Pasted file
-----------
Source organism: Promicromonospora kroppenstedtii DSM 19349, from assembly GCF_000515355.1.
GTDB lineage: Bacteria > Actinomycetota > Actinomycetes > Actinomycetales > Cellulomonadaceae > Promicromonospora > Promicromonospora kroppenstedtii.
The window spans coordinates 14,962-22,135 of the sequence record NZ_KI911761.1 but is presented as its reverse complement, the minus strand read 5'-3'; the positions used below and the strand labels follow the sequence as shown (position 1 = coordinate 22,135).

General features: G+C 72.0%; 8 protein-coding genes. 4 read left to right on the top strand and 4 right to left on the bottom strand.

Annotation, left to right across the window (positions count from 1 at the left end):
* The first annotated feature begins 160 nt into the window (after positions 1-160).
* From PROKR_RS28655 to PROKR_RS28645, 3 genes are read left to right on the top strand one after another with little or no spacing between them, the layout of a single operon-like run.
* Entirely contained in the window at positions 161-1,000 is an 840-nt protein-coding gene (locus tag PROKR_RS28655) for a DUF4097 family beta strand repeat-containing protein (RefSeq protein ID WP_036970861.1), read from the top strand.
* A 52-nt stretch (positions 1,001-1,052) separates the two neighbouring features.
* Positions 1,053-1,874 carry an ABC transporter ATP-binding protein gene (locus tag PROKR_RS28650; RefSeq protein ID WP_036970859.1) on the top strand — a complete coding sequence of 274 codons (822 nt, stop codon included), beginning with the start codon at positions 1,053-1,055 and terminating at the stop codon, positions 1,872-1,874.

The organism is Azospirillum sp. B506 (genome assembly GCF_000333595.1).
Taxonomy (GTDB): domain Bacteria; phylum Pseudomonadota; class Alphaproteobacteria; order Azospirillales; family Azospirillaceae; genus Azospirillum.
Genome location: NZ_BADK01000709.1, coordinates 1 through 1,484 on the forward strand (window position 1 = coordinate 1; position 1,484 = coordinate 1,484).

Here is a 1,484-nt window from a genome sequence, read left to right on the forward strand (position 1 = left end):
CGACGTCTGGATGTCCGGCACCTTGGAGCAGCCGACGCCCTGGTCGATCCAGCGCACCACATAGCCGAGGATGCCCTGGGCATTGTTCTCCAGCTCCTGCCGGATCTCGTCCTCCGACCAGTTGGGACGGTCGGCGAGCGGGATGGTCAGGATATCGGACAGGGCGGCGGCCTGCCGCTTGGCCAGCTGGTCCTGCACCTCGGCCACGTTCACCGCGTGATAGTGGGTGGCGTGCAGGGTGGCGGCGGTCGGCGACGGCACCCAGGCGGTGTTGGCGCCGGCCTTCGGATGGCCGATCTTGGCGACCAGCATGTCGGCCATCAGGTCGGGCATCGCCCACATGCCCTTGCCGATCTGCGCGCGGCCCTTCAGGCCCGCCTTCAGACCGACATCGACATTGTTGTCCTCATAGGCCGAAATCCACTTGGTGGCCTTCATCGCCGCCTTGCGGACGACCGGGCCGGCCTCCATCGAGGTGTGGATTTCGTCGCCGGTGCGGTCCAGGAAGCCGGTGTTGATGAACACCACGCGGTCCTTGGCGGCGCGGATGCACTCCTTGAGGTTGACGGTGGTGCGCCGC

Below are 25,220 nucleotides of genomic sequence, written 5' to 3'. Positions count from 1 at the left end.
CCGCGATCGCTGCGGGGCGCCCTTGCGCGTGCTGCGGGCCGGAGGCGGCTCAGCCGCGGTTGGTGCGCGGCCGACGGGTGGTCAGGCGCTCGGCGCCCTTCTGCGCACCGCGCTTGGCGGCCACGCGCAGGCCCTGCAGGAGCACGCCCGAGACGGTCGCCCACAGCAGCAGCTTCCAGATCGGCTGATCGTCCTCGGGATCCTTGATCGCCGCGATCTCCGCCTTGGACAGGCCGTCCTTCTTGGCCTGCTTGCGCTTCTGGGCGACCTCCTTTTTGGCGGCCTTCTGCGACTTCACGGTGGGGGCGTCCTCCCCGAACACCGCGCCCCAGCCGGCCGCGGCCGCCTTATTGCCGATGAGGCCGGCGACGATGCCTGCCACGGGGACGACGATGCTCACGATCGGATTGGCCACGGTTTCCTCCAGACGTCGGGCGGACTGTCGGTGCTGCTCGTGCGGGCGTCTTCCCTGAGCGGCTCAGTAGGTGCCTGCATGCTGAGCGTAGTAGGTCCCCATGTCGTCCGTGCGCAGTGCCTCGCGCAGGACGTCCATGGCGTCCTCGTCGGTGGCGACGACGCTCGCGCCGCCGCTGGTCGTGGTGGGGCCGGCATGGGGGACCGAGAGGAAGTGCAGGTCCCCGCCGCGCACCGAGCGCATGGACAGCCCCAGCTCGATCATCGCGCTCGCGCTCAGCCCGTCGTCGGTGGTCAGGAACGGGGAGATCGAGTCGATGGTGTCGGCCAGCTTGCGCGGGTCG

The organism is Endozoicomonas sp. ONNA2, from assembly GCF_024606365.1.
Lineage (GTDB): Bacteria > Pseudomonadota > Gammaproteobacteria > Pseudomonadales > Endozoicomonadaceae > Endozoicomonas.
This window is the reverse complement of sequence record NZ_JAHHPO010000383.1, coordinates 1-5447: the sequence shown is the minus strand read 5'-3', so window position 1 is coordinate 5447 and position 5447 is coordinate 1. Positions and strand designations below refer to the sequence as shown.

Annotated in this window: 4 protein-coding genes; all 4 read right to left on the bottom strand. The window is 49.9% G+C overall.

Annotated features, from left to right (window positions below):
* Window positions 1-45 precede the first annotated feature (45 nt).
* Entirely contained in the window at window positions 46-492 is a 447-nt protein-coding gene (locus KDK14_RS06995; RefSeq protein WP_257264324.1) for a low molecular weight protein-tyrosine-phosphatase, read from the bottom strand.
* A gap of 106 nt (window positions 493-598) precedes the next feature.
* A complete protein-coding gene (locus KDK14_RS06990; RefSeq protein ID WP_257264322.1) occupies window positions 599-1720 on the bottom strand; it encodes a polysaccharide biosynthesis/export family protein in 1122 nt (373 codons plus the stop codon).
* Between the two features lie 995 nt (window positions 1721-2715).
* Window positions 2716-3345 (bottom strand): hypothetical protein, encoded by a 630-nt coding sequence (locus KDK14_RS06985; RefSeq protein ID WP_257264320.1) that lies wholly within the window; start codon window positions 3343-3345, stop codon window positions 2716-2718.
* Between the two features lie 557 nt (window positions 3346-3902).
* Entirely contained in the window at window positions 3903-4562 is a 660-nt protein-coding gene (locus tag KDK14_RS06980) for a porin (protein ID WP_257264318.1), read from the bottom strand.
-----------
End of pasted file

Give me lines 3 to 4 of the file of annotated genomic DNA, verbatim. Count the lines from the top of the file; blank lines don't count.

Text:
The window spans coordinates 14,962-22,135 of the sequence record NZ_KI911761.1 but is presented as its reverse complement, the minus strand read 5'-3'; the positions used below and the strand labels follow the sequence as shown (position 1 = coordinate 22,135).

General features: G+C 72.0%; 8 protein-coding genes. 4 read left to right on the top strand and 4 right to left on the bottom strand.